Saturday, May 26, 2007


Notes From the Underground by Tyson Blue

Just to keep the momentum up, and since I’m still waiting to get a copy of BLAZE, I thought I’d take a few minutes to post a brief review of the two fine King limited edition books which have been produced lately by a couple of small presses.

The first, ‘SALEM’S LOT, came out a few yeas back from Centipede Press in a large-format edition with photo illustrations, giving a nice presentation to King’s second published novel. But the book is most noteworthy for restoring a number of scenes that were cut out of the original novel, as well as some that were substantially revised for the final book. This includes the famous rat-down-the-throat sequence, which was allegedly excised at the command of Nelson Doubleday himself, who, according to King’s account, took one look at the scene and said “Not in MY publishing house!”

The only thing I really don’t care for regarding this book is the fact that this material was presented as if it were a DVD, with all of the scenes appended after the original published novel, like deleted or alternate scenes, rather than integrated into the text where they should be, as was done with the unexpurgated version of The STAND.

The book also includes “One For the Road” and “Jerusalem’s Lot”, thus collecting all of King’s writings on the subject of Jerusalem’s Lot in one volume, which alone would make it a worthwhile addition to any King collection.

Then there was Subterranean Press'2006 book, a tenth-anniversary edition of what is probably my favorite King novel of them all, THE GREEN MILE. This is not simply because I was involved in the production of the Frank Darabont film version, but more because it is the one novel of King’s to which I find myself drawn back more than any other. Although I have read all of King’s books at least twice, most of them thrice, I have read TGM at least six or seven times, and cannot even begin to tell you the number of times I have listened to it in various audio formats.

I won’t say that I find something new in it every time – to the best of my knowledge, King isn’t skipping into my home at night and doing revisions in my copy – if that ever happens, I’ll post the additions online so you can keep up – but I do find it as rich and rewarding with each re-reading as I did the first time I read it back in 1996.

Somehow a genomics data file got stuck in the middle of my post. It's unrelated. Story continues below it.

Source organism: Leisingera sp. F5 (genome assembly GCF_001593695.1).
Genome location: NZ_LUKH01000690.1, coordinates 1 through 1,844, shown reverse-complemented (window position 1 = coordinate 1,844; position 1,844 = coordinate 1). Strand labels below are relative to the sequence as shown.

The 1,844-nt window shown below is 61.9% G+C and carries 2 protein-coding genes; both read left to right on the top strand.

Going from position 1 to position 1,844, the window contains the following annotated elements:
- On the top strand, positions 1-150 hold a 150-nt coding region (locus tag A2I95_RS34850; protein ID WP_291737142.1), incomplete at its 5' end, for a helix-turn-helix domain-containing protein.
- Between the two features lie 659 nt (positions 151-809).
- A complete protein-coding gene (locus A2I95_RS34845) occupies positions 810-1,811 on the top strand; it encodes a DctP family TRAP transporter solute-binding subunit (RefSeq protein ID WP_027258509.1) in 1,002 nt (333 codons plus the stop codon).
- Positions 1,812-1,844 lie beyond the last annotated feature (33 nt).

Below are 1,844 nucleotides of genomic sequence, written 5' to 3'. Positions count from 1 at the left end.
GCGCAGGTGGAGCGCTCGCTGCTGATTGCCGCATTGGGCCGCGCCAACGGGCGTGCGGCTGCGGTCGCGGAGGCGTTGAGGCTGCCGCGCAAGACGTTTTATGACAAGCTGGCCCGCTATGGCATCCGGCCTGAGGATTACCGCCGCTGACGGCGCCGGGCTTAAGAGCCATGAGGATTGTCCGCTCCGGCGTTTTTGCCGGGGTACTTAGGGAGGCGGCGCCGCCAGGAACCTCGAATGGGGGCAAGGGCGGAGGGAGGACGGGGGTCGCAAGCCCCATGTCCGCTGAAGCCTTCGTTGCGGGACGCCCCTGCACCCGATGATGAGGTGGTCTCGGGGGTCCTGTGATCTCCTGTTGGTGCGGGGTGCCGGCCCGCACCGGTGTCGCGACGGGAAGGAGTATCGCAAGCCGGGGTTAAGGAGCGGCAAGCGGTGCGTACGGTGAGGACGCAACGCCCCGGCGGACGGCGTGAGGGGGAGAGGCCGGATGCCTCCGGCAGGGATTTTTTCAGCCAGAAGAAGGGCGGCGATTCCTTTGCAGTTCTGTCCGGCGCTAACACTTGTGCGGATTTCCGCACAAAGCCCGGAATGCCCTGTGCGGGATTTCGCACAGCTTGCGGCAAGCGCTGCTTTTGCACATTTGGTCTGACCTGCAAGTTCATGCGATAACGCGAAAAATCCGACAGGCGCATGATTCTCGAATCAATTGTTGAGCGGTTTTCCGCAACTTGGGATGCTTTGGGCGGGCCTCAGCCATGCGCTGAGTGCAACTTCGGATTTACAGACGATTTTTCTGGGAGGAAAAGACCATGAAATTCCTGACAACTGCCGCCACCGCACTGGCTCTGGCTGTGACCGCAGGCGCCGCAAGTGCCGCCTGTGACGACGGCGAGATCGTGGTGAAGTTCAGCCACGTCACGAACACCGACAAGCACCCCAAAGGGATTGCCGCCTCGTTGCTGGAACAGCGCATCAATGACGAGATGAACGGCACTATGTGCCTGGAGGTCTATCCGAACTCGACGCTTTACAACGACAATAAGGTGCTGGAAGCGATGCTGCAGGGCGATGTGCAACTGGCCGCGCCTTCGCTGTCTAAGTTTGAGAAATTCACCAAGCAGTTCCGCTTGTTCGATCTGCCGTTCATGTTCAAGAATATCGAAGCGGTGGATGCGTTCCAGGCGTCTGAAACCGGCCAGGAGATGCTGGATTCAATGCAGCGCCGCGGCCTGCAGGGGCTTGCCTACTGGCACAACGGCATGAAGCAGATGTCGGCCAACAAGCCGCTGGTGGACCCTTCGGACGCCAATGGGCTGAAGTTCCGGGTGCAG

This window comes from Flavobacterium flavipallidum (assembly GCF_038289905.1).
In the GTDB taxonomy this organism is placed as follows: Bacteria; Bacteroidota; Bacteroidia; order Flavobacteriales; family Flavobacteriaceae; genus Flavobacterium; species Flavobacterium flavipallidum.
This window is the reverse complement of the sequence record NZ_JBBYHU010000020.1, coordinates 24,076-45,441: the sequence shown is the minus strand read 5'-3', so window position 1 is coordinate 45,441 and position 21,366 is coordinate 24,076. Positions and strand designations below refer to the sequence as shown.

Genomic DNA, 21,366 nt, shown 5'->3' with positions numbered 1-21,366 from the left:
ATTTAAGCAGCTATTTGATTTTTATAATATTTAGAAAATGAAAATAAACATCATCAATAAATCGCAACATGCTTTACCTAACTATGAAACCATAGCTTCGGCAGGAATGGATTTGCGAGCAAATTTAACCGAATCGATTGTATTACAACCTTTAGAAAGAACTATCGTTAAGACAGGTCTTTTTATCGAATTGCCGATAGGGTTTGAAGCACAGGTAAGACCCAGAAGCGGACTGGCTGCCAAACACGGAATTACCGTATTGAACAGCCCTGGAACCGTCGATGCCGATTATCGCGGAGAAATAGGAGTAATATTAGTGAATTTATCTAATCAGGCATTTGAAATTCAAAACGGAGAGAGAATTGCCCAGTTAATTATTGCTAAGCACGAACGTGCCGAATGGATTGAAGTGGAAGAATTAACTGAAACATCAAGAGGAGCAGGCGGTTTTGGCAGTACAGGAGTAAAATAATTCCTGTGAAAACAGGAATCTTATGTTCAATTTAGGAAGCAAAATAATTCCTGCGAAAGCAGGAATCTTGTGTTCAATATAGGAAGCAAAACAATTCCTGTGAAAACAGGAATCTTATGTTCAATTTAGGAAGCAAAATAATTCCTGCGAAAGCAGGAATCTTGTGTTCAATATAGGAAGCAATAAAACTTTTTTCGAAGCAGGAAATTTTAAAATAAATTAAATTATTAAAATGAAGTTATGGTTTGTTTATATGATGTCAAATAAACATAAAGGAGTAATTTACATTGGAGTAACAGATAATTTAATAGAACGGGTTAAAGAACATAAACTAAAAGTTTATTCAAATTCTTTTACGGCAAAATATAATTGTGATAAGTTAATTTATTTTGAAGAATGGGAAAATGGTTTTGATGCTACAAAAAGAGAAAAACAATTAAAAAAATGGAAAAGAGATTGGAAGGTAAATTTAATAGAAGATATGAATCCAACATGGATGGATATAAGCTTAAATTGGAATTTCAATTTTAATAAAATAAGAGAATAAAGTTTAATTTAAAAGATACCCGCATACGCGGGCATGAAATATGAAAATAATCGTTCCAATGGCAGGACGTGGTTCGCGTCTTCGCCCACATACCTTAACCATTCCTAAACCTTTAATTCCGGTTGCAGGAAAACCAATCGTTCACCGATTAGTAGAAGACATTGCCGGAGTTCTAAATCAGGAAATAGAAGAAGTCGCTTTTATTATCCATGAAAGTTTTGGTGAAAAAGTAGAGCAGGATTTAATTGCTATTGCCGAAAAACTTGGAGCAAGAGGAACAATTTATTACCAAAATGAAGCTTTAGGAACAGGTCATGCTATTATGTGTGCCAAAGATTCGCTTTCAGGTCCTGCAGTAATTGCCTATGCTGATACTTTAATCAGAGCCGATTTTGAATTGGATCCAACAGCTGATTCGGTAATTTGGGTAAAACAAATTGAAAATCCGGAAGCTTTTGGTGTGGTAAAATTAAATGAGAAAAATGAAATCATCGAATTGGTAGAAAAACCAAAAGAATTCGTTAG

For this version, Subterranean has presented the novel as it was originally published, in six separate volumes. Each is hardbound, in green cloth, with silver stamped lettering. All are encased in a matching slipcase. The books contains over fifty new illustrations by Mark Geyer, who provided illustrations for the original publication, as well as a new introduction from King’s agent, Ralph Vicinanza. As an added bonus, the press included a section at the end of the story entitled “Those Who Walked the Green Mile”, listing the names of everyone who purchased a copy of this edition. Of course, as someone who, during the course of my work on the film, literally walked the Green Mile many, many times, and one of the select few who have actually sat in, and been strapped into, Old Sparky, I was pleased to have my name on that list.

I’m not sure if there are any copies of this edition still available from Subterranean Press, but if you can get hold of one, it is well worth the effort to have such a lavish presentation of this most wonderful book.

Late last year, the legendary John LeCarre published his latest novel, THE MISSION SONG, a novel which, like his earlier THE RUSSIA HOUSE, was uncannily prescient. Where that novel predicted with uncanny accuracy the decline and fall of the Soviet Union, this novel takes a look at the extent to which a supposedly democratic government is willing to go to protect its own interests.

In this novel, Bruno Salvador, the illegitimate child of an Irish missionary and Congolese headman's daughter grows up to be one of the most adept translators of African languages in England.This brings him to the attention of British Intelligence, who essentially waylay from his regular job as a court interpreter and dispatch him to an island in the North Sea, to clandestinely eavesdrop on a secret conference which is going on.

When Bruno, or Saqlvo as he is known, begins to realize the impact his work is having on developing events in his native continent, and the perfervid depths to which people are willing to sink to achieve their ends, he finds himself in a moral crisis, and has a life-changing decision to make.

LeCarre, who has for decades been famous for raising the spy novel to the level of literature, spins a tale which is as timely and infuriating as his other recent novels, such as THE CONSTANT GARDENER and THE LITTLE DRUMMER GIRL. The novel is also available in a compelling audiobook version, read by David Oyelowu.However you experience this novel, you are certain to find it compelling and thought-provoking.

That’s about it for this go-round; wow, two posts in two weeks! Hopefully, I’ll be back soon with word on BLAZE. Until then, be careful, read some Stephen King, and write your Democratic Congressman and tell him or her what a pussy he or she is for caving to the Forces of Evil.




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